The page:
Meaning of Tool Control
Tool control implies (1) determining tool requirements (2) procuring necessary tools and (3) controlling/maintaining tools once they have been procured. A tool or process planner must calculate tool requirements prior to the time of production to ensure that proper tools will be available when needed. Lost time resulting from incomplete tools planning can be expensive as well as causing work to delay. In order to facilitate tool control and to limit the investment in tool inventory, it is important to standardize wherever possible all the tools within an organisation.
Need for Tool Control
It is very important to ensure:
- Against loss through theft or negligence and production delays through misplacement or non-availability of tools.
- That the investment in tool inventories is minimized consistent with proper tool availability.
Tool Control Procedure
Two methods are commonly used to control the issue and receipt of tools to and from the workers.
- The Brass Ring System. Brass rings with worker’s identification number marked on them are issued to every worker when he draws a tool from the crib, he gives one of his, rings to the attendant and the ring is hung on a peg at the tool bin. When the worker returns the tool, the ring is returned to him. This method is very simple and can be used where workers are not much educated. However it invites dishonesty because of the case with which counterfeit rings can be made. The method also does not provide any means of determining tool usage.
- The McCaskey System. This system is based upon 3-part carbon backed form. The worker fills it out and present it to the tool crib attendant when he wishes to withdraw a tool. One copy of the form is maintained under a clip with the worker’s name or his clock number and a second copy under a clip of the tool number. The third copy is given to the worker for identification of the tool. The copy filed under tool number provides ready reference that, particular tool is not available when a later request is made for it. Periodic checks of the slips under the worker’s clip will indicate if tools are being hoarded or held for an excessively long time. When the tool is returned along with the third copy of the form which the worker had kept for his information (identification of tool), the copy under the worker’s clip is removed and given to the worker. The copy under the tool number clip is removed and placed behind the tool inventory card at the back of each clip. Every month, the slips behind the card are counted to indicate tool usage and the individual slip thrown away. This system is widely used in manufacturing establishments because of its excellent control features.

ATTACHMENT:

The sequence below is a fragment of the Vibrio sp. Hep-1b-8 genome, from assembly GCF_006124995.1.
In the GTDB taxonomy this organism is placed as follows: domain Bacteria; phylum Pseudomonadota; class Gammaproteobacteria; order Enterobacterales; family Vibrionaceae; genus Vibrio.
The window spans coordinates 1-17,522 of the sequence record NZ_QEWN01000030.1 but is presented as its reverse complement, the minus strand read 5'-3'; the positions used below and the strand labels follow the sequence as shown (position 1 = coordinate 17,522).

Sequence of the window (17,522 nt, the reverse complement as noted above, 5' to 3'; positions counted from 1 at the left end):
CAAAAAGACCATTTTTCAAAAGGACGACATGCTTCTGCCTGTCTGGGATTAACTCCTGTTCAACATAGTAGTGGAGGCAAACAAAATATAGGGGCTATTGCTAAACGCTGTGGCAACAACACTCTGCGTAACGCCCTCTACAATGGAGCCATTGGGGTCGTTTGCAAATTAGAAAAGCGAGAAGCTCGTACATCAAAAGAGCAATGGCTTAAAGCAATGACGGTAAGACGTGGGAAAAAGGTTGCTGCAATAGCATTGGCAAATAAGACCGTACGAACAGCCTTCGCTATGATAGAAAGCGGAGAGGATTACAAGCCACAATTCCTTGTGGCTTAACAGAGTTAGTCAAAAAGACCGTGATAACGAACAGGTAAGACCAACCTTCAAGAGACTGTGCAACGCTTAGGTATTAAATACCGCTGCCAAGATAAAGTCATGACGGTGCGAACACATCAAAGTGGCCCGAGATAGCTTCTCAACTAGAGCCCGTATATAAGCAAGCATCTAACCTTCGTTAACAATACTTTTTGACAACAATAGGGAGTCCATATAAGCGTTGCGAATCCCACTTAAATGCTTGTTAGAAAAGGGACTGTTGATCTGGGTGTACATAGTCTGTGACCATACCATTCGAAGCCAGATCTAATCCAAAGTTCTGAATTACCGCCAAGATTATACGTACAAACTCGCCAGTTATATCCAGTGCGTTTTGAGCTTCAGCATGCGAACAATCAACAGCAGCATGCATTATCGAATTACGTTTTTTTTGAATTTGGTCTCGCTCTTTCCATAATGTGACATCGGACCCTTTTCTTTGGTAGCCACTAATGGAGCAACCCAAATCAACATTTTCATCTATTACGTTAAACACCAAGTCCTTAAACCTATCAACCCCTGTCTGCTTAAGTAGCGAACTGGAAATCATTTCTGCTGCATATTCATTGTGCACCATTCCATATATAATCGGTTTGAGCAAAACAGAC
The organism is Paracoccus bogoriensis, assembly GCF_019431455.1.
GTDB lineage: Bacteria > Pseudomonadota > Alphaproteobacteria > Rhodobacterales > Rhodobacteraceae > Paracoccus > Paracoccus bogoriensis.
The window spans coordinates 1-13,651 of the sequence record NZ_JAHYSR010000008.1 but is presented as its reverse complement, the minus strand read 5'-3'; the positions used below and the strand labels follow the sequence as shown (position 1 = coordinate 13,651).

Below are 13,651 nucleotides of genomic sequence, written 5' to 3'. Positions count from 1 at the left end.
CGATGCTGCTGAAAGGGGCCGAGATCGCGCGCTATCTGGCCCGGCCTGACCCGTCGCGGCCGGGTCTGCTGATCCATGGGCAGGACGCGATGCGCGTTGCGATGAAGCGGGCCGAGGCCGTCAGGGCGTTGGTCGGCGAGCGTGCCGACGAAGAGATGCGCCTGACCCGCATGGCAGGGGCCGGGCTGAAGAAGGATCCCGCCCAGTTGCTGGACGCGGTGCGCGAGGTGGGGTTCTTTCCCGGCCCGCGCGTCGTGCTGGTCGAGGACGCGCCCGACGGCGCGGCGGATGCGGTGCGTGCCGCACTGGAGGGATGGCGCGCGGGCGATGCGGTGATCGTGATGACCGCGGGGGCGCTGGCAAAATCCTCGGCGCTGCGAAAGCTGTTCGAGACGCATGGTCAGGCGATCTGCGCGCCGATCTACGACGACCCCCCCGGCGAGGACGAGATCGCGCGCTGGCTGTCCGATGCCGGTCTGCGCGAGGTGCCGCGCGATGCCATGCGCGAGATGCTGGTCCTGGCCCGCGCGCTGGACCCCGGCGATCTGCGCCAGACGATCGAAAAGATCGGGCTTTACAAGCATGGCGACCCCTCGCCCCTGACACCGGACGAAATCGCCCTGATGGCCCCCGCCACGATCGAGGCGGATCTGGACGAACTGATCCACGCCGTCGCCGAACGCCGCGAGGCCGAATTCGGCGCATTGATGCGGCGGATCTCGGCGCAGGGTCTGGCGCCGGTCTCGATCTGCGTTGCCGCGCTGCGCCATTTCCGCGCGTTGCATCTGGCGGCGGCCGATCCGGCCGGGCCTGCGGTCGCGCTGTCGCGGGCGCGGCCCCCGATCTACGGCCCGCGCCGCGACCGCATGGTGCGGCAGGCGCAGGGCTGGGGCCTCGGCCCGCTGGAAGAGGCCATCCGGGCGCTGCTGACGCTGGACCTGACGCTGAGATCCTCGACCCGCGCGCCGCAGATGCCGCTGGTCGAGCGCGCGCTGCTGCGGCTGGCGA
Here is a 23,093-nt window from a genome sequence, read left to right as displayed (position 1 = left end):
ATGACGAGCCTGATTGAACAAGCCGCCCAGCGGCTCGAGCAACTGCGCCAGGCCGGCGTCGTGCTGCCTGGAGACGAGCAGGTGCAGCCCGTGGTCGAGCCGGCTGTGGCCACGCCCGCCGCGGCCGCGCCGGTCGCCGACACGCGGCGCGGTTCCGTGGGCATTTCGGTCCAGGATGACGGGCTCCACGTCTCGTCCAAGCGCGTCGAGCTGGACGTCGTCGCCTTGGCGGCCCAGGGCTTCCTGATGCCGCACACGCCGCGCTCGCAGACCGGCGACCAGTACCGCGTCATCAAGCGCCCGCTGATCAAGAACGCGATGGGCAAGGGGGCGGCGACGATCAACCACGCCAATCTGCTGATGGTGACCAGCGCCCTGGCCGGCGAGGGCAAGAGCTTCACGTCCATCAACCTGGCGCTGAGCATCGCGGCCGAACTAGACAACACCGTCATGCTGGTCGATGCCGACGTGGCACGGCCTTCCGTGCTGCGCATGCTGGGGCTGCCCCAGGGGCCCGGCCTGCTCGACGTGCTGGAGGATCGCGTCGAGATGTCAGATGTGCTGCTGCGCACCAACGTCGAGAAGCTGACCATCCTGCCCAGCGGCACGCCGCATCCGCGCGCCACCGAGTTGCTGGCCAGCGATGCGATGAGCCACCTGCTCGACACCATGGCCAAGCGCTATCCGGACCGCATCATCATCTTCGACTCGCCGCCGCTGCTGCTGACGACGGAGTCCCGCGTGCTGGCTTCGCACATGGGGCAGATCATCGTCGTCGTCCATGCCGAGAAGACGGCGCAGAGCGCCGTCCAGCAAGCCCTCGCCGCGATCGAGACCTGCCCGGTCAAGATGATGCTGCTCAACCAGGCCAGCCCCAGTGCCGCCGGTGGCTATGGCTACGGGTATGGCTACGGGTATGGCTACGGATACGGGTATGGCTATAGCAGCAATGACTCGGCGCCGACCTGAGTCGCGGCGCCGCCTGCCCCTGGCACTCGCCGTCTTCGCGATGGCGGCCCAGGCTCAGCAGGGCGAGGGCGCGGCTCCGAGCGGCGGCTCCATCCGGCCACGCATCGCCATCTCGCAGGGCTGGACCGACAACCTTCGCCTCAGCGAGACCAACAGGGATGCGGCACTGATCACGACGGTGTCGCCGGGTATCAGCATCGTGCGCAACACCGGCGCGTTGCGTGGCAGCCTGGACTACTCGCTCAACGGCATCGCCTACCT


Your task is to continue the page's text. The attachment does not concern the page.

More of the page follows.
Credit: Operations Management-MGU